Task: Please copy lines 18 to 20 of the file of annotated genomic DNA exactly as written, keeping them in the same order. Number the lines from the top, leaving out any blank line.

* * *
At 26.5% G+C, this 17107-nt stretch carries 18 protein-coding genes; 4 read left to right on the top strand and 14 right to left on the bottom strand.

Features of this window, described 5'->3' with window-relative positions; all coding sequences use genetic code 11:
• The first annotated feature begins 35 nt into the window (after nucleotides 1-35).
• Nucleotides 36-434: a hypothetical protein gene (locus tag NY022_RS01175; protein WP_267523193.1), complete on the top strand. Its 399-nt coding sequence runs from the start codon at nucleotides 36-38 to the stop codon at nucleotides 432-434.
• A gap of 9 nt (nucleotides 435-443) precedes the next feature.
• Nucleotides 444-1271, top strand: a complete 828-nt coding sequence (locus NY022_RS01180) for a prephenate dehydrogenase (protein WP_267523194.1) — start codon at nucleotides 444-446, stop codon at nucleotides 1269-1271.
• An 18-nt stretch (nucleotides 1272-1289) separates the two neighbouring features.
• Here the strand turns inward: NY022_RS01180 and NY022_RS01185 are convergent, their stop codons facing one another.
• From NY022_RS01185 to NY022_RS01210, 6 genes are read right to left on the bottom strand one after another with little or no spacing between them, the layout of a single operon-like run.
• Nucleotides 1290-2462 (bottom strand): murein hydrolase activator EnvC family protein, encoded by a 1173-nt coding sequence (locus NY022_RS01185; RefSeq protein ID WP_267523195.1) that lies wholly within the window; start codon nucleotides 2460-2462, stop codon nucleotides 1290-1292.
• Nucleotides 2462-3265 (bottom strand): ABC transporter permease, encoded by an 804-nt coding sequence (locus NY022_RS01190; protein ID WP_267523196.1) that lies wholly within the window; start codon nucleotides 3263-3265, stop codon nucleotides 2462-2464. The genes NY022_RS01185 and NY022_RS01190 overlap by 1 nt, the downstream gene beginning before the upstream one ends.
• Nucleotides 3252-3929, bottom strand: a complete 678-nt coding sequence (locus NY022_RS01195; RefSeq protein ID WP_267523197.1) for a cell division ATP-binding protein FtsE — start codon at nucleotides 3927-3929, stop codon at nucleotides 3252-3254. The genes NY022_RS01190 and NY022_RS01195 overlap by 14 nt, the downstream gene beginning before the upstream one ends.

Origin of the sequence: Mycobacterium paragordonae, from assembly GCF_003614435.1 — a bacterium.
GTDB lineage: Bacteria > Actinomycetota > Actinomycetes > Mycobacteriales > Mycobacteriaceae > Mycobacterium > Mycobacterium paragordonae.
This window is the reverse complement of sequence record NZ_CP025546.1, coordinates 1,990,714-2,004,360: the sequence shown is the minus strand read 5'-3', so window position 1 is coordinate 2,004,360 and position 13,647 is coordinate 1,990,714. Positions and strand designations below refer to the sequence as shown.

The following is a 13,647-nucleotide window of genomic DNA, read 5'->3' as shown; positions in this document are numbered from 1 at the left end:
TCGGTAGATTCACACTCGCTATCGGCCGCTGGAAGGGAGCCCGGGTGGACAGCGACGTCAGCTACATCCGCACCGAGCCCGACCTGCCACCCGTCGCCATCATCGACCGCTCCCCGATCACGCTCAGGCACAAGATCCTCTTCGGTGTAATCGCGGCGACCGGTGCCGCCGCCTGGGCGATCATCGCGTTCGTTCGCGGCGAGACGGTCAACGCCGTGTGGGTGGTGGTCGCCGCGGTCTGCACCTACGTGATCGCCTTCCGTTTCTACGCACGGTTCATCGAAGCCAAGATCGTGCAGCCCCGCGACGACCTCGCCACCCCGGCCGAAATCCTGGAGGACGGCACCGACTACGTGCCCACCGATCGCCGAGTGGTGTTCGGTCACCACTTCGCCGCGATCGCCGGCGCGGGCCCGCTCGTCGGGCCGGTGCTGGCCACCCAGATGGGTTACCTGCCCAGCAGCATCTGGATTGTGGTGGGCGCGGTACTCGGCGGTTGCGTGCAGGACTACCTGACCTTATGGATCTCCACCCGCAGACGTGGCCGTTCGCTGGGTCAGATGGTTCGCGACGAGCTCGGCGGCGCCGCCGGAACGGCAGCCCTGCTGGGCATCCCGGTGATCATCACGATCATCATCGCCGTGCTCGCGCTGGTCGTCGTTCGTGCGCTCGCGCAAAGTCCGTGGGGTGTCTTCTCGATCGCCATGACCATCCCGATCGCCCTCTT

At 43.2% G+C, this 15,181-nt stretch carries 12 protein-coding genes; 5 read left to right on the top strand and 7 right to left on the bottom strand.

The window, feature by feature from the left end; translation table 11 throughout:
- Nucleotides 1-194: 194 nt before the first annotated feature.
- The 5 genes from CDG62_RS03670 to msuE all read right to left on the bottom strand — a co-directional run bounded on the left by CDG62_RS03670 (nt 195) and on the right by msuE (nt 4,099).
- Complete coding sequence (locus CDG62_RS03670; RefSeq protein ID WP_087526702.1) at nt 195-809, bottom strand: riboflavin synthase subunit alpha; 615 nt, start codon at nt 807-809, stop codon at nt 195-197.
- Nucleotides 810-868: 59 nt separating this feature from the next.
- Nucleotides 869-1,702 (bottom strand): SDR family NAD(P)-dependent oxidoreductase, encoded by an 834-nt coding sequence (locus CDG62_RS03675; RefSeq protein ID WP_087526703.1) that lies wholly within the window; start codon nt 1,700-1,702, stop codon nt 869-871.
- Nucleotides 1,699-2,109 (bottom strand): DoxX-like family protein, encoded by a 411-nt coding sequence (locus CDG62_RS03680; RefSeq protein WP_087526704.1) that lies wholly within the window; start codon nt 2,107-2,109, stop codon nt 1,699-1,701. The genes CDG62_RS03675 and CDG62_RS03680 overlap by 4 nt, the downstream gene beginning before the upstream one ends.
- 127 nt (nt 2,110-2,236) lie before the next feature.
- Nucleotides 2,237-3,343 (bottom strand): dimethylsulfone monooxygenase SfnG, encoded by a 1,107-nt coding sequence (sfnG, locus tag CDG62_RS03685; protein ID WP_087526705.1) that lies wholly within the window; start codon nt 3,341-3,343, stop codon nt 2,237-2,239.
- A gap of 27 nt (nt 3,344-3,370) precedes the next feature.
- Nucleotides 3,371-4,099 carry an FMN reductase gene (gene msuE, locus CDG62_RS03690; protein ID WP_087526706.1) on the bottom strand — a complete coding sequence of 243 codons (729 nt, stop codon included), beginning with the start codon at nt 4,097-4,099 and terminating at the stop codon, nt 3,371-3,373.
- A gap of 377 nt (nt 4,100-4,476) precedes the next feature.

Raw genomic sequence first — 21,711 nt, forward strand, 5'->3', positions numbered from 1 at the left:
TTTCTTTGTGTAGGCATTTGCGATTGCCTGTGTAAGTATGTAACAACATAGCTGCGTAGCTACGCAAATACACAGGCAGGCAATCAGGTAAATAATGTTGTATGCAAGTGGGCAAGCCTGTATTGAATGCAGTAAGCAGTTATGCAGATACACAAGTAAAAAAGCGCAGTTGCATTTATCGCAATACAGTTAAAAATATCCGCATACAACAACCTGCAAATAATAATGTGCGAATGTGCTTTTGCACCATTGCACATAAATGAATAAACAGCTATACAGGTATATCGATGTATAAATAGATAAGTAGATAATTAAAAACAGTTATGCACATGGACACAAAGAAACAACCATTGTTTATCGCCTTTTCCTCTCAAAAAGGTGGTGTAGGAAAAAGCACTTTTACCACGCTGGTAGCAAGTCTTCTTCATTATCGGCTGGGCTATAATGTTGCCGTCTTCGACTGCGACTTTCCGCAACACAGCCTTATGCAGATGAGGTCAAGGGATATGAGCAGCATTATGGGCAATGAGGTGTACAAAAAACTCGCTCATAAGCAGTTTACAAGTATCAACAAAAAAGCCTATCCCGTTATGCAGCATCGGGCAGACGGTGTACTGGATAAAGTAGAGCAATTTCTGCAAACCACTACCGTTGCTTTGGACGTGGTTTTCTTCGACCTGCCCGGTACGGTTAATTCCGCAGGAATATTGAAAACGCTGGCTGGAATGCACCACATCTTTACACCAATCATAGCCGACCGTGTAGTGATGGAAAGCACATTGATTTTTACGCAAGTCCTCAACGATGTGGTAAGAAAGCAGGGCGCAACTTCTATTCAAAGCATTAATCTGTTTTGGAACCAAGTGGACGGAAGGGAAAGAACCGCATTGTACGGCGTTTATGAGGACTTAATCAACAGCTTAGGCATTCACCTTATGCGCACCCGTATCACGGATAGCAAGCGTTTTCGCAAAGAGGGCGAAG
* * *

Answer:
At 43.2% G+C, this 15,181-nt stretch carries 12 protein-coding genes; 5 read left to right on the top strand and 7 right to left on the bottom strand.

The window, feature by feature from the left end; translation table 11 throughout:
- Nucleotides 1-194: 194 nt before the first annotated feature.